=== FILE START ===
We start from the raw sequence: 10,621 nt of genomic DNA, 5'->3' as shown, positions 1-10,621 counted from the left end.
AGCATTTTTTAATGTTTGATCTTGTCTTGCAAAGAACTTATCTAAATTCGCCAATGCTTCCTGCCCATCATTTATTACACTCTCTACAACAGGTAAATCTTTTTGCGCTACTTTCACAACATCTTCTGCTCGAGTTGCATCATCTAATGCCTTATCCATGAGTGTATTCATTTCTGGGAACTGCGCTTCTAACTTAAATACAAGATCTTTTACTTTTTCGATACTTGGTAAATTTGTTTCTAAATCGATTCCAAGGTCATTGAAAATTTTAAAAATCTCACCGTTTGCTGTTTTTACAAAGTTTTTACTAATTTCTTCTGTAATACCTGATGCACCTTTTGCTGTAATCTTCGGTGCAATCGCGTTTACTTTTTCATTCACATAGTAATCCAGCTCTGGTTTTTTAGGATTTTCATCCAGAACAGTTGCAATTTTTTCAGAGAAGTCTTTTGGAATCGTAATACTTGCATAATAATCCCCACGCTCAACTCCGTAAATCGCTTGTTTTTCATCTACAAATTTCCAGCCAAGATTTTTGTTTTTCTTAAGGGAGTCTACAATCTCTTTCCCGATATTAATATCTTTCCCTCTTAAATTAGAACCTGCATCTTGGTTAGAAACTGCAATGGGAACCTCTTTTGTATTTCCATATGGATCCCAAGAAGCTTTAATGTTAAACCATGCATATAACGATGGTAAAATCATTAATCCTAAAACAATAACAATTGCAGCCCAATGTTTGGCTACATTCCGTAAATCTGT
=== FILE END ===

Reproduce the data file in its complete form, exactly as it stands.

We start from the raw sequence: 10,621 nt of genomic DNA, 5'->3' as shown, positions 1-10,621 counted from the left end.
AGCATTTTTTAATGTTTGATCTTGTCTTGCAAAGAACTTATCTAAATTCGCCAATGCTTCCTGCCCATCATTTATTACACTCTCTACAACAGGTAAATCTTTTTGCGCTACTTTCACAACATCTTCTGCTCGAGTTGCATCATCTAATGCCTTATCCATGAGTGTATTCATTTCTGGGAACTGCGCTTCTAACTTAAATACAAGATCTTTTACTTTTTCGATACTTGGTAAATTTGTTTCTAAATCGATTCCAAGGTCATTGAAAATTTTAAAAATCTCACCGTTTGCTGTTTTTACAAAGTTTTTACTAATTTCTTCTGTAATACCTGATGCACCTTTTGCTGTAATCTTCGGTGCAATCGCGTTTACTTTTTCATTCACATAGTAATCCAGCTCTGGTTTTTTAGGATTTTCATCCAGAACAGTTGCAATTTTTTCAGAGAAGTCTTTTGGAATCGTAATACTTGCATAATAATCCCCACGCTCAACTCCGTAAATCGCTTGTTTTTCATCTACAAATTTCCAGCCAAGATTTTTGTTTTTCTTAAGGGAGTCTACAATCTCTTTCCCGATATTAATATCTTTCCCTCTTAAATTAGAACCTGCATCTTGGTTAGAAACTGCAATGGGAACCTCTTTTGTATTTCCATATGGATCCCAAGAAGCTTTAATGTTAAACCATGCATATAACGATGGTAAAATCATTAATCCTAAAACAATAACAATTGCAGCCCAATGTTTGGCTACATTCCGTAAATCTGT